Updated: Jan 23, 2022
The idea behind the Great Sothern BioBlitz was to encourage citizen scientists, using the iNaturalist platform, to spend four days in nature observing and documenting plants, animals and fungi as a way to showcase the biodiversity of an area. Local areas spanning the three southern hemisphere continents took part over 4 days (22 – 25 October 2021). 184 312 observations by 5, 845 people were done and 21, 175 species were identified by 3 316 identifiers. This is an amazing testament to both the organisers and the everyday citizen scientist who contributed to this fun, yet critical initiative, to map biodiversity.
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Overstrand was enthusiastically signed up by Sandy Immelman (Betty’s Bay Conservancy) with the help of Dr Tony Rebelo (South African National Biodiversity Institute). Sandy promptly invited Tim Attwell (Kogelberg Botanical Society) as well as Magriet Brink and Jenny Parsons who are both members of the Kogelberg CREW (Custodians of Rare and Endangered Wildflowers) on board - and the rest is history.
Rupert Koopman (Conservation Manager: Botanical Society of South Africa) and Ismail Ebrahim (Project Manager of CREW CFR, SANBI) were enthusiastic to help Overstrand and brought much-needed expertise to this project. Tutorials were run on how to sign up for iNaturalist and on various important aspects of making observations, uploading and identifying them. So, the stage was set for what was an interesting and exciting four days of bioblitzing.
After much strategizing, it fell to everyone to use their networks and social media to spread the word about this unique event. Taylum Meyer (The Village NEWS, an independent newspaper in Hermanus) offered her skills and contacts to run with the media. Approaches were made to a number of organisations and individuals to come on board. These included Brenda Walters (Marine Dynamics and Dyer Island Conservation) for the marine biodiversity, which the ‘whale coast’ is renowned for; Dr Anton Odendaal (Birdlife Overberg) to encourage the local birders to join the blitz; Dr Di Marais (Hermanus Botanical Society) who showcased just how special and diverse the Fernkloof Nature Reserve in Hermanus is and likewise, Dr Chris Whitehouse (Phillipskop Mountain Reserve) shared just how biodiverse the area near Stanford is.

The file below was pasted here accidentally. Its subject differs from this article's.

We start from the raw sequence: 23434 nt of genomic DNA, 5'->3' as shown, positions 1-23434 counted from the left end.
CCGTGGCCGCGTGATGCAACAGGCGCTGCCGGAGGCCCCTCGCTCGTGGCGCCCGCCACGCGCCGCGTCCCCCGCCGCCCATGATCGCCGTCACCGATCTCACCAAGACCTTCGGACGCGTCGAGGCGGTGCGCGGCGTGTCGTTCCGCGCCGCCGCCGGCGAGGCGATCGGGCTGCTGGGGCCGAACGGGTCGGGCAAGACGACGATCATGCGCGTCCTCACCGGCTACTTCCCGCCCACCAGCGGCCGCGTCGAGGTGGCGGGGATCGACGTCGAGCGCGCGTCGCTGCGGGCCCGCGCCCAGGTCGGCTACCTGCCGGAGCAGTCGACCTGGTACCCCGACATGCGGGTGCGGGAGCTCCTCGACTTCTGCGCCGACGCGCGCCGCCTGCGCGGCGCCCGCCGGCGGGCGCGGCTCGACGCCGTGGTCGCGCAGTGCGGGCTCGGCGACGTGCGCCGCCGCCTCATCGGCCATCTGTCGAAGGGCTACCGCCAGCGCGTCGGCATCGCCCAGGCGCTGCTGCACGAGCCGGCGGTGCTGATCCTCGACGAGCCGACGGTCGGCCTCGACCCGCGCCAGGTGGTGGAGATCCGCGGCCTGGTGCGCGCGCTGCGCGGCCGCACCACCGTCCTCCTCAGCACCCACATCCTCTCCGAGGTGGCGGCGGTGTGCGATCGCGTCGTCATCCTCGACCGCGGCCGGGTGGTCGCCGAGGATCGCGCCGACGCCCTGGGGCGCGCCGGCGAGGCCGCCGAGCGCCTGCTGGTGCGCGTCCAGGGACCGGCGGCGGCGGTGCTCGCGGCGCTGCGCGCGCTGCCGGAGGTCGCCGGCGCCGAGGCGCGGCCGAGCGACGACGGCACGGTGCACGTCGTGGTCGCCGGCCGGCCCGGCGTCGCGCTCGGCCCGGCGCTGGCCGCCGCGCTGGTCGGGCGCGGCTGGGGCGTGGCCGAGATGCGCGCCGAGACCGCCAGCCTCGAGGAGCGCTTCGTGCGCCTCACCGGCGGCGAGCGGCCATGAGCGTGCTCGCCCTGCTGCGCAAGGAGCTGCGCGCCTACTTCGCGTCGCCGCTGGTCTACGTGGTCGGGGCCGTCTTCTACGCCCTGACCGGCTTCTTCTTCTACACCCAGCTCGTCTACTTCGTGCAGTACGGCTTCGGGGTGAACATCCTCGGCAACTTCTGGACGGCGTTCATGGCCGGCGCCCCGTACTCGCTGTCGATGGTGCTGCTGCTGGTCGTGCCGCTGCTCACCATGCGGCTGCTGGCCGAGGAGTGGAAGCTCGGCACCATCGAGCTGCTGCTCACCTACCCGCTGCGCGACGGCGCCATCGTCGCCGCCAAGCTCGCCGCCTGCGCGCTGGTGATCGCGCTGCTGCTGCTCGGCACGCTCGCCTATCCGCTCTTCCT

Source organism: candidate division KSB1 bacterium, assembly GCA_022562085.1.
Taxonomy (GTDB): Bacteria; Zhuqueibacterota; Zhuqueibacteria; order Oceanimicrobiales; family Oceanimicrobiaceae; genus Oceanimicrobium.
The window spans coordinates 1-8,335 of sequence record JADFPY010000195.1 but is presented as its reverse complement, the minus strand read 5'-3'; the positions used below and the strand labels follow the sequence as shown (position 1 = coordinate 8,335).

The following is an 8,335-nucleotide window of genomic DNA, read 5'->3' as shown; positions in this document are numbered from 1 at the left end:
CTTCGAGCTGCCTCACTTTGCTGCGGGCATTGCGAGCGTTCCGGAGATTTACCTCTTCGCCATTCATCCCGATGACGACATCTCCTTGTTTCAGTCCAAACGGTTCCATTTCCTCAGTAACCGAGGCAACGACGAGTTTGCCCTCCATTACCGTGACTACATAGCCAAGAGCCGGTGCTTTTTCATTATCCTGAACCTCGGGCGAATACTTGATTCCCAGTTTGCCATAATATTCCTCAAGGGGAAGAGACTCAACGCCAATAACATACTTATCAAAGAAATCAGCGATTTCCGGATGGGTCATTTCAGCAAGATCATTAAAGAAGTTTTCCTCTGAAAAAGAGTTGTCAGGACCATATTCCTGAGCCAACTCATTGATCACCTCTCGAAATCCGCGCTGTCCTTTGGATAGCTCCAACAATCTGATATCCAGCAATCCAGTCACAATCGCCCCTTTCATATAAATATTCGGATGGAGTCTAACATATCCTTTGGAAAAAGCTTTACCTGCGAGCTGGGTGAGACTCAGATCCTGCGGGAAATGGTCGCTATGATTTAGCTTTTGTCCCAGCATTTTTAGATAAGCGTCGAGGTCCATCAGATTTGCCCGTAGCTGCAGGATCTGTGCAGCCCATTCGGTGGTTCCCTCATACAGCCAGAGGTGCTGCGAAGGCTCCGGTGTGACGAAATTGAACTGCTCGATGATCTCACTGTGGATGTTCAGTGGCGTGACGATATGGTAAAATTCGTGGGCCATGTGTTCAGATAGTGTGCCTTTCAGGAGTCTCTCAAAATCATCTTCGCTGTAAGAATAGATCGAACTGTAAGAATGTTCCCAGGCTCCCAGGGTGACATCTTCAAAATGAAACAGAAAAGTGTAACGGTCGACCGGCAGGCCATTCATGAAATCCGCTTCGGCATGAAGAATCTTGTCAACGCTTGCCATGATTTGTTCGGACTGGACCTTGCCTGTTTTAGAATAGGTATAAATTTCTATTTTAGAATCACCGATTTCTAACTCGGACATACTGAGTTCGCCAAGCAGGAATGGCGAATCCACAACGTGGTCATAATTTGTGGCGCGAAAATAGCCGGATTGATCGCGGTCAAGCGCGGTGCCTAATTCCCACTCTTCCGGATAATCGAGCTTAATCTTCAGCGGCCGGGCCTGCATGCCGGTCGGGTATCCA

Learn more about iNaturalist with the BotSoc / CREW Webinar: Citizen Science: iNaturalist and the City Nature Challenge
The Kogelberg Botanical Society and Betty’s Bay Conservancy held iNaturalist workshops, Magriet ran iNaturalist tutorials for folk wanting more insight - and these initiatives complemented the CREW Team’s sessions advertised by the Botanical Society of South Africa on how to join and become a citizen scientist on the iNaturalist platform. Members of the Betty’s Bay Conservancy, together with nature enthusiasts from across the Overstrand, joined the project, some having never used iNaturalist before this BioBlitz. Folk from neighbouring towns such as Somerset West and Cape Town (Helen Pickering, Carina Lochner, Corrie du Toit and many others) made significant contributions and helped us with our quest.
Astrid Twomey, Sandy and Grant Immleman - novice iNaturalists in the Kogelberg
An exciting initiative was born in Kleinmond where various groups including the Kleinmond Nature Conservation Society, Kleinmond Fynbos FaceBook group, the Overberg Eco-Rangers and the Strandloper youth organisation were taken on a field trip to introduce iNaturalist and to demonstrate citizen science in action. This was hosted by Carl Swart, Rupert Koopman, Magriet Brink and Jenny Parsons together with parents and even the local Ward Councillor, Grant Cohen, attended. This is a project we hope to nurture and continue as these young naturalists are the future of conservation. We would like to include Harold Porter National Botanical Garden and the Kogelberg Biosphere Nature Reserve (Cape Nature) as partners in this venture going forward.